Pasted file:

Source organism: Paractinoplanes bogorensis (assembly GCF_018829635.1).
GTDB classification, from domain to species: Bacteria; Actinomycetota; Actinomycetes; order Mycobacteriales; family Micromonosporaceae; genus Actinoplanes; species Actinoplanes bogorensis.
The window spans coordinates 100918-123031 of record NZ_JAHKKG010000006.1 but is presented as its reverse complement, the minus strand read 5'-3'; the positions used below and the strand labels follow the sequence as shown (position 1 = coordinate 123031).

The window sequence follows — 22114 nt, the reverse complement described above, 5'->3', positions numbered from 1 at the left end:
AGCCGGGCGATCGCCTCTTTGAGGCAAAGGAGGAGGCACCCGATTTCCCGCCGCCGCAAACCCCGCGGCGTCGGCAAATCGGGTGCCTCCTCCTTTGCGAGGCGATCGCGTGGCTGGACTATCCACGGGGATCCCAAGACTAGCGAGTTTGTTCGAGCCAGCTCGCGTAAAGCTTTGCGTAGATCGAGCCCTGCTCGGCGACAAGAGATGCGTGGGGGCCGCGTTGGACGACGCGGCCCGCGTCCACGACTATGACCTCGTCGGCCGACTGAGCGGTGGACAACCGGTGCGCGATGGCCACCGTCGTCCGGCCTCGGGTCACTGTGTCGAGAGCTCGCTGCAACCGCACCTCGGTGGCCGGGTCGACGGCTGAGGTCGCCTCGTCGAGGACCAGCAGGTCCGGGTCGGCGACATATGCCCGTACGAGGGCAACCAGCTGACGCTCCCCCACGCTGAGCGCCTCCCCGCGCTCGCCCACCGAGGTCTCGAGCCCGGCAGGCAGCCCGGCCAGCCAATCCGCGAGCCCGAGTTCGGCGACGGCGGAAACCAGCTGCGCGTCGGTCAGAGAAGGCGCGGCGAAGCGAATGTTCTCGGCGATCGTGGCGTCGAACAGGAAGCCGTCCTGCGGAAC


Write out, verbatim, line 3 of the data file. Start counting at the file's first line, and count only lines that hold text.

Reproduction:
The window spans coordinates 100918-123031 of record NZ_JAHKKG010000006.1 but is presented as its reverse complement, the minus strand read 5'-3'; the positions used below and the strand labels follow the sequence as shown (position 1 = coordinate 123031).